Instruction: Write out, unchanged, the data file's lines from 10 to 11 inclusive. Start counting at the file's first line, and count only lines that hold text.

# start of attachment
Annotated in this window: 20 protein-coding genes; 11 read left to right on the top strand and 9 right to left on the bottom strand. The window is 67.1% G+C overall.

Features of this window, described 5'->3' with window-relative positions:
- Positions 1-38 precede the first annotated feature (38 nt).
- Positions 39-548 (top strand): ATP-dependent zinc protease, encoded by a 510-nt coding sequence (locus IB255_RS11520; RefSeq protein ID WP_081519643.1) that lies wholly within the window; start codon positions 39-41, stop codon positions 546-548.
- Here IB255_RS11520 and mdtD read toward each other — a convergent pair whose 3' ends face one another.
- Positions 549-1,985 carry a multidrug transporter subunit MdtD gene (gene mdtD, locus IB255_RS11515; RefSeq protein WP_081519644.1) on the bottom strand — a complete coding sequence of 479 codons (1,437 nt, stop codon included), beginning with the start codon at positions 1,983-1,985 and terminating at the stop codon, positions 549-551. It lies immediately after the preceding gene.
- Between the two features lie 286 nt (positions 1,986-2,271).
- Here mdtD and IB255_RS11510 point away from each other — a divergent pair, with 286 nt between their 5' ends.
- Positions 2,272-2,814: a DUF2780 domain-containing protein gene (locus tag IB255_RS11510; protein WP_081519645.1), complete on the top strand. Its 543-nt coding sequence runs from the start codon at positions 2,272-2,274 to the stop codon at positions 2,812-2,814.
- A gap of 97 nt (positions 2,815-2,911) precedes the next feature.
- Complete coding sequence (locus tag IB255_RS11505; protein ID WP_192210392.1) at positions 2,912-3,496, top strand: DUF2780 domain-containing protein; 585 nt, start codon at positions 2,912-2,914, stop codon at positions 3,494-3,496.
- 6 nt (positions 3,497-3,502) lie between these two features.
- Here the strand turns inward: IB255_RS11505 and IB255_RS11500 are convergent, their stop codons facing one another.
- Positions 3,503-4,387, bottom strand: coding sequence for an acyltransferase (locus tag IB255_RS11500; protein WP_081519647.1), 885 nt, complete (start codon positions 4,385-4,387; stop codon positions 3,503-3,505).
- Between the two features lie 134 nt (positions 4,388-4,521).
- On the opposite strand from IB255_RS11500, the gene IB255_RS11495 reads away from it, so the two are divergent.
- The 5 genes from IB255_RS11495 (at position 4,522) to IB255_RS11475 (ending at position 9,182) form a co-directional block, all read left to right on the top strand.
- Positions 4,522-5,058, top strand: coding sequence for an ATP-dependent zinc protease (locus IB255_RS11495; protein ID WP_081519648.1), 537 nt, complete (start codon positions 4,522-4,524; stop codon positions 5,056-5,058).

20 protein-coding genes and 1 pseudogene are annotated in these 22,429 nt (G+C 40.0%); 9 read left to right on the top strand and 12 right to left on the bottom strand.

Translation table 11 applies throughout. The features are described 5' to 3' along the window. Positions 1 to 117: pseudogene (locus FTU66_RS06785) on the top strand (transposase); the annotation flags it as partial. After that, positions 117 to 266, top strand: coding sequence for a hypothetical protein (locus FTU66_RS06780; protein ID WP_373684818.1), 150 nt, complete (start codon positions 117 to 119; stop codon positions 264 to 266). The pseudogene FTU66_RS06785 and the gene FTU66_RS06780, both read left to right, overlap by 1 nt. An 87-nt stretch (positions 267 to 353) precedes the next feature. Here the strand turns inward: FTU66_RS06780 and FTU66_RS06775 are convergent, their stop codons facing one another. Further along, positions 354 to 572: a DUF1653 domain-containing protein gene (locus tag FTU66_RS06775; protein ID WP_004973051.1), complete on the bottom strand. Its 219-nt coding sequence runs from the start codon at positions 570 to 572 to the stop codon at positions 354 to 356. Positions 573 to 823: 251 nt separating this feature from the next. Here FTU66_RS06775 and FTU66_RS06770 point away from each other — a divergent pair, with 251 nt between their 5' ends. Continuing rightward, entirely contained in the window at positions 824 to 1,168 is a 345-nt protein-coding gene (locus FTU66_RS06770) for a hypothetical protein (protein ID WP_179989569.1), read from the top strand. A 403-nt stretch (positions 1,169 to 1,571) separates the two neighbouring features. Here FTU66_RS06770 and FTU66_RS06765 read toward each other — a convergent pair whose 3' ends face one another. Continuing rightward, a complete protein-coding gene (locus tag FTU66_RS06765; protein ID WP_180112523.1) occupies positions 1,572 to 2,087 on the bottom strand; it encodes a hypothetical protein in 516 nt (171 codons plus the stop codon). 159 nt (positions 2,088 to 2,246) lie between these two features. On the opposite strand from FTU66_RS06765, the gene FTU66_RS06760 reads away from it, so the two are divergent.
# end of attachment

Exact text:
- A gap of 97 nt (positions 2,815-2,911) precedes the next feature.
- Complete coding sequence (locus tag IB255_RS11505; protein ID WP_192210392.1) at positions 2,912-3,496, top strand: DUF2780 domain-containing protein; 585 nt, start codon at positions 2,912-2,914, stop codon at positions 3,494-3,496.